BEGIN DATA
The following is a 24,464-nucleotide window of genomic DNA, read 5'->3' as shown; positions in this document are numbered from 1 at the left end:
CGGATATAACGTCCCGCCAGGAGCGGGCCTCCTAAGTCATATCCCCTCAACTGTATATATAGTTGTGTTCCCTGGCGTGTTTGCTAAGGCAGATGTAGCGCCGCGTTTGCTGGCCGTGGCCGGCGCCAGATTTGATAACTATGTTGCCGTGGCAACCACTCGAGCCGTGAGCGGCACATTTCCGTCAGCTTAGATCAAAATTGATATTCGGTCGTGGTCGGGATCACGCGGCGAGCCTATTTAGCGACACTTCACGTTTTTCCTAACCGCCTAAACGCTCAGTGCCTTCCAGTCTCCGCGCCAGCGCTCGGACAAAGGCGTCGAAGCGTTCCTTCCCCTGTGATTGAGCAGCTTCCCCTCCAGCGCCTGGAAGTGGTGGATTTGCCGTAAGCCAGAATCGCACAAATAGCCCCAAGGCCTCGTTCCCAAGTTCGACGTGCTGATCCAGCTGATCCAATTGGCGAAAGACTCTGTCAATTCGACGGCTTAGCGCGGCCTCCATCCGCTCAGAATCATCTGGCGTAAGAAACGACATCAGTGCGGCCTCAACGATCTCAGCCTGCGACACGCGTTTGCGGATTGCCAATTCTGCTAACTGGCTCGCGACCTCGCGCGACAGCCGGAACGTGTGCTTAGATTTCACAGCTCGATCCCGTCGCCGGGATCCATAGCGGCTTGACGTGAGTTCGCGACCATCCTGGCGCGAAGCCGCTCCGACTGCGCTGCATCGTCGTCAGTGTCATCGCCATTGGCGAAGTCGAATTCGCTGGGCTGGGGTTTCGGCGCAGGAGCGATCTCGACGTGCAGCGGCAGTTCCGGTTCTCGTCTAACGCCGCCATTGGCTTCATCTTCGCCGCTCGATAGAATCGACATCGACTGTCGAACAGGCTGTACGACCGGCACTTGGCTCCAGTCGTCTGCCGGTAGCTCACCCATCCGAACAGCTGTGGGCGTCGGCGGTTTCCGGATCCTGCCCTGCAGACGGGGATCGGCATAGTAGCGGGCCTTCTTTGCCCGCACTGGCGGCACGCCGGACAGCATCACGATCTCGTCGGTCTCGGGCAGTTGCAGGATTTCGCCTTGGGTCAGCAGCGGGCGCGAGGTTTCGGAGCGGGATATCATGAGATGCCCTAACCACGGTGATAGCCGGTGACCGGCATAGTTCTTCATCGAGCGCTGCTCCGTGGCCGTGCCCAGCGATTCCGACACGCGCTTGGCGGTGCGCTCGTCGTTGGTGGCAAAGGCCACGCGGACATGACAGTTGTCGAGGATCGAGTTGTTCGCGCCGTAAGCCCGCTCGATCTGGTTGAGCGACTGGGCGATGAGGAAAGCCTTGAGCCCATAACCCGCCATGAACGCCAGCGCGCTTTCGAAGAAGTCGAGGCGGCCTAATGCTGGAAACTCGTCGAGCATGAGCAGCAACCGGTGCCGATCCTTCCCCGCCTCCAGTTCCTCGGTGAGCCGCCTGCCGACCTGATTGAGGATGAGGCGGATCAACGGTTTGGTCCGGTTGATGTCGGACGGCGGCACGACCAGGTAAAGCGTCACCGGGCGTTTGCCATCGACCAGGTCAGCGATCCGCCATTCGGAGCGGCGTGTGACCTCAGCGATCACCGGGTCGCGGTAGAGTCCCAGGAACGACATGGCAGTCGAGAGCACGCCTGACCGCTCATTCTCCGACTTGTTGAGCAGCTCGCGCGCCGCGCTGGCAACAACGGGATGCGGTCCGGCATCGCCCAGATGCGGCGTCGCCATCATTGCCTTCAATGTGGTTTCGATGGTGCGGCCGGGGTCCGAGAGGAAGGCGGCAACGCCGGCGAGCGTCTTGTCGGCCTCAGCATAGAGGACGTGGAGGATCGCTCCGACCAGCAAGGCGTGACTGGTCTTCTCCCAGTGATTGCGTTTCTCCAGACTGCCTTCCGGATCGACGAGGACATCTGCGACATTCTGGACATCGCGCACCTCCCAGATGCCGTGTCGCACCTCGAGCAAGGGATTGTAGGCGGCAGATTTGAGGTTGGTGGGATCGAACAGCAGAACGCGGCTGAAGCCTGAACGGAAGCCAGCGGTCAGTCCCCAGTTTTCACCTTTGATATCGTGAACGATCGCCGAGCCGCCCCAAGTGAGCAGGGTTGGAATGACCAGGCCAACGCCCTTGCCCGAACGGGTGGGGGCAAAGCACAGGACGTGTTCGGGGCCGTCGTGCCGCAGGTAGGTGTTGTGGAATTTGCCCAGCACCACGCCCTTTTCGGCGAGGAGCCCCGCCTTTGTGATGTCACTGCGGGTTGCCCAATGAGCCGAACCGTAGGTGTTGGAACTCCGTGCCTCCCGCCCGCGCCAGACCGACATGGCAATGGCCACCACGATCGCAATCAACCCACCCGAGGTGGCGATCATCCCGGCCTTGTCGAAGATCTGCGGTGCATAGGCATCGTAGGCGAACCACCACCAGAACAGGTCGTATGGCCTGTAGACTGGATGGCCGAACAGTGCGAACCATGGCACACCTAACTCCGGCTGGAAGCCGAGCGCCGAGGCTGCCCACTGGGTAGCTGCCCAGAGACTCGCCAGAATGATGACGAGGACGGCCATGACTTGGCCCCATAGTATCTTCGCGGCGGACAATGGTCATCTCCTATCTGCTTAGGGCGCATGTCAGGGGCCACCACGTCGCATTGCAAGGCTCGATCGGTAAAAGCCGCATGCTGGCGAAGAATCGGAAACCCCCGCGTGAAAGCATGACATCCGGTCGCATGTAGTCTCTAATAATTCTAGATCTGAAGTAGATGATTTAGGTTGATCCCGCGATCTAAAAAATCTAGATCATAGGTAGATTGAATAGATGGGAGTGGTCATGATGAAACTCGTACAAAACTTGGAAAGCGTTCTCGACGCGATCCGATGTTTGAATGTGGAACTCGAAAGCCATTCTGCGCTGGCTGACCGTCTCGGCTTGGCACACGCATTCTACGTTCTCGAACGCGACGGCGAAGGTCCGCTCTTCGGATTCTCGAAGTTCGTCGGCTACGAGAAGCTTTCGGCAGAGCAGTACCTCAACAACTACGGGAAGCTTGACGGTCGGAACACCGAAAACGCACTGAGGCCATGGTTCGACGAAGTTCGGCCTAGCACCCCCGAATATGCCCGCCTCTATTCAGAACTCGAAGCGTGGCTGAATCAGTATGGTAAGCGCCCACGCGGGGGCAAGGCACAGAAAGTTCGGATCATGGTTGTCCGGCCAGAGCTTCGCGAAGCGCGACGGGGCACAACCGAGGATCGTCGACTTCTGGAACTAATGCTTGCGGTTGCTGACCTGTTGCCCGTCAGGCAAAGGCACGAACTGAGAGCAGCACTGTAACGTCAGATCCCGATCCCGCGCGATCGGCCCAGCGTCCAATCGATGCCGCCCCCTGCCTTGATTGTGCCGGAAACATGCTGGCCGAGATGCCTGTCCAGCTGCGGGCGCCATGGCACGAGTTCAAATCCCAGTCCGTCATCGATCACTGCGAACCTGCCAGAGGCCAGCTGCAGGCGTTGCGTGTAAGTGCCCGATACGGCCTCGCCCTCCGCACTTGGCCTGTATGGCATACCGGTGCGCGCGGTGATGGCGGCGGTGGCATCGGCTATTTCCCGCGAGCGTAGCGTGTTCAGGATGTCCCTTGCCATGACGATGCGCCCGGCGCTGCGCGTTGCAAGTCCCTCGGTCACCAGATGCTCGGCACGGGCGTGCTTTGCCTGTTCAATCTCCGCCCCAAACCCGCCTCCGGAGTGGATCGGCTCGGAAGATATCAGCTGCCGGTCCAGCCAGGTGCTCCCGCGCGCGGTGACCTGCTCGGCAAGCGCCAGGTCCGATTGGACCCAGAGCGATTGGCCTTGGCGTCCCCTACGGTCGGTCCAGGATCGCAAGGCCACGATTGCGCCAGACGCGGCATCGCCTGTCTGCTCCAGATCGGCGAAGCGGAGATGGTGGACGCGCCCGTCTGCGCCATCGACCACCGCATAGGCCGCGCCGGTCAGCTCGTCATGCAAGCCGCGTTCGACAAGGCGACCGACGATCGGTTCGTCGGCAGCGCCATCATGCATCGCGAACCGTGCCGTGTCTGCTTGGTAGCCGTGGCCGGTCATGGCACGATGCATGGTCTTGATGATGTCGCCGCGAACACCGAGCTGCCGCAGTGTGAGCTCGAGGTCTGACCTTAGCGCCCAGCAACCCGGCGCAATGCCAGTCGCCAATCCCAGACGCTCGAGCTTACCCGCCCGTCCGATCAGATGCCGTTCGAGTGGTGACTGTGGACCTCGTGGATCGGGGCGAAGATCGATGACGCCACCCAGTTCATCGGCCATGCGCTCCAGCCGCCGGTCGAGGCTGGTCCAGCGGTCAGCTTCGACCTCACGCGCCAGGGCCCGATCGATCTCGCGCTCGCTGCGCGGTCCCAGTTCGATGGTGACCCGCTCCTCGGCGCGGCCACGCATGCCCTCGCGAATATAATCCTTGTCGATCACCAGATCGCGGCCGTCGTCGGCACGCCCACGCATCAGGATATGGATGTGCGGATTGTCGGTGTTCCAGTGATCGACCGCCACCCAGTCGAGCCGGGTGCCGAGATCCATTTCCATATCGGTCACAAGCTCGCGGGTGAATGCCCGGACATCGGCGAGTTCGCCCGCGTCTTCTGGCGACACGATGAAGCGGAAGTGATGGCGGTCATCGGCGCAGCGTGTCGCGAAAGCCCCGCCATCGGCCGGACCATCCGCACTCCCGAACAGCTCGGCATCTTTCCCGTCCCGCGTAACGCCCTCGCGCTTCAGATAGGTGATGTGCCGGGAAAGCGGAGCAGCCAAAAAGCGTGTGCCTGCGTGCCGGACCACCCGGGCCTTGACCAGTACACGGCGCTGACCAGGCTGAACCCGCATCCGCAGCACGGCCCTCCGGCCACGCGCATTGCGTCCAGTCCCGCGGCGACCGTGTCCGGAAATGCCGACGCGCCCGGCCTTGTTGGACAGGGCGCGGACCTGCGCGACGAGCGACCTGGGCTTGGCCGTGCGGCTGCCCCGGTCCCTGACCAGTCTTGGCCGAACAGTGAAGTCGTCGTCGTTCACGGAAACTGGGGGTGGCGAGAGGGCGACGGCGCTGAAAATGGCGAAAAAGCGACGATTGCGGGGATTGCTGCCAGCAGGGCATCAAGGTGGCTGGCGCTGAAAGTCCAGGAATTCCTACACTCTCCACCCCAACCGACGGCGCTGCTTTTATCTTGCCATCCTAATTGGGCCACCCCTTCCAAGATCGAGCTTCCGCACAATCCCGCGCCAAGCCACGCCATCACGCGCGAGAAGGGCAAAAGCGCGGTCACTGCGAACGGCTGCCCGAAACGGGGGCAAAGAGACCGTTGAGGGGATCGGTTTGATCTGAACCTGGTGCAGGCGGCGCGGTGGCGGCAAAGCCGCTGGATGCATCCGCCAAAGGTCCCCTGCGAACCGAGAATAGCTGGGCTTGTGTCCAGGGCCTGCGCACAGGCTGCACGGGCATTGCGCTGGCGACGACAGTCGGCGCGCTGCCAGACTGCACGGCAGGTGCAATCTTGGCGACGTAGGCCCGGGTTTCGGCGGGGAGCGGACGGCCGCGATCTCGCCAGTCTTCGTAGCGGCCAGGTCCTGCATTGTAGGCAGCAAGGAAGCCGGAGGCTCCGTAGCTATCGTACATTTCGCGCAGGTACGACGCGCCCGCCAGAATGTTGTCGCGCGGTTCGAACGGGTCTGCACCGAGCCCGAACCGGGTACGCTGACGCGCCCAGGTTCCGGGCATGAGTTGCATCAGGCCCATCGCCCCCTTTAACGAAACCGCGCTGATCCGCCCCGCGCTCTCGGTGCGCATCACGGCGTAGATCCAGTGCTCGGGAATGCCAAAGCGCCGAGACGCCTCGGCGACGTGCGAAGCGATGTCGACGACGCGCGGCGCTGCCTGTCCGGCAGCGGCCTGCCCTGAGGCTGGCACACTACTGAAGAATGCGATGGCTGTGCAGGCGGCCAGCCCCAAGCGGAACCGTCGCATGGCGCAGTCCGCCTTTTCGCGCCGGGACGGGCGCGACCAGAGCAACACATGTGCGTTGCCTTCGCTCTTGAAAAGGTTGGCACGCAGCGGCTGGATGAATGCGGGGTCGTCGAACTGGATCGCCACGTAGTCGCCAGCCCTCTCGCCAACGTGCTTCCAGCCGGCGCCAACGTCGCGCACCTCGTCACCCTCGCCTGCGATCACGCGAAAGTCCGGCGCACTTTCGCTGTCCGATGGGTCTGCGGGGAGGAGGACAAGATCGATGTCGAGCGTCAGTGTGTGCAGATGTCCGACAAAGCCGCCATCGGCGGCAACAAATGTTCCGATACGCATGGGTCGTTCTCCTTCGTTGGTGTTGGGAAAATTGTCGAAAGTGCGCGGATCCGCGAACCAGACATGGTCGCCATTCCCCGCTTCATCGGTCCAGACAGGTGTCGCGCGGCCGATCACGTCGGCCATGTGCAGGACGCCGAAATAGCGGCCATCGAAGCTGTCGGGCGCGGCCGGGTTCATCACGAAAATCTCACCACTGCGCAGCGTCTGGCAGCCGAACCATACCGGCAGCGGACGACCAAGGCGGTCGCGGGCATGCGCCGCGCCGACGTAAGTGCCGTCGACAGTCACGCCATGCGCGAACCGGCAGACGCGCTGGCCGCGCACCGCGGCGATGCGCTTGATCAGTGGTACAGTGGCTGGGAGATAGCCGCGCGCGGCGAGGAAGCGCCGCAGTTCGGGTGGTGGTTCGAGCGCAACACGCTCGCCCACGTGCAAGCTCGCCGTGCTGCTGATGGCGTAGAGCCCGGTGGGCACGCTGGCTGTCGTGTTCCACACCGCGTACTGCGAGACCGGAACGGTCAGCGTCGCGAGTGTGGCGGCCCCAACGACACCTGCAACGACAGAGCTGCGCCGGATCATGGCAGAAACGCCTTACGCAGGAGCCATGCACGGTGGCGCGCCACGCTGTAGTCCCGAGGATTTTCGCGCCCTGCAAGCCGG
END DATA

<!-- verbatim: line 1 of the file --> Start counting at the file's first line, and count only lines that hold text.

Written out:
The following is a 24,464-nucleotide window of genomic DNA, read 5'->3' as shown; positions in this document are numbered from 1 at the left end: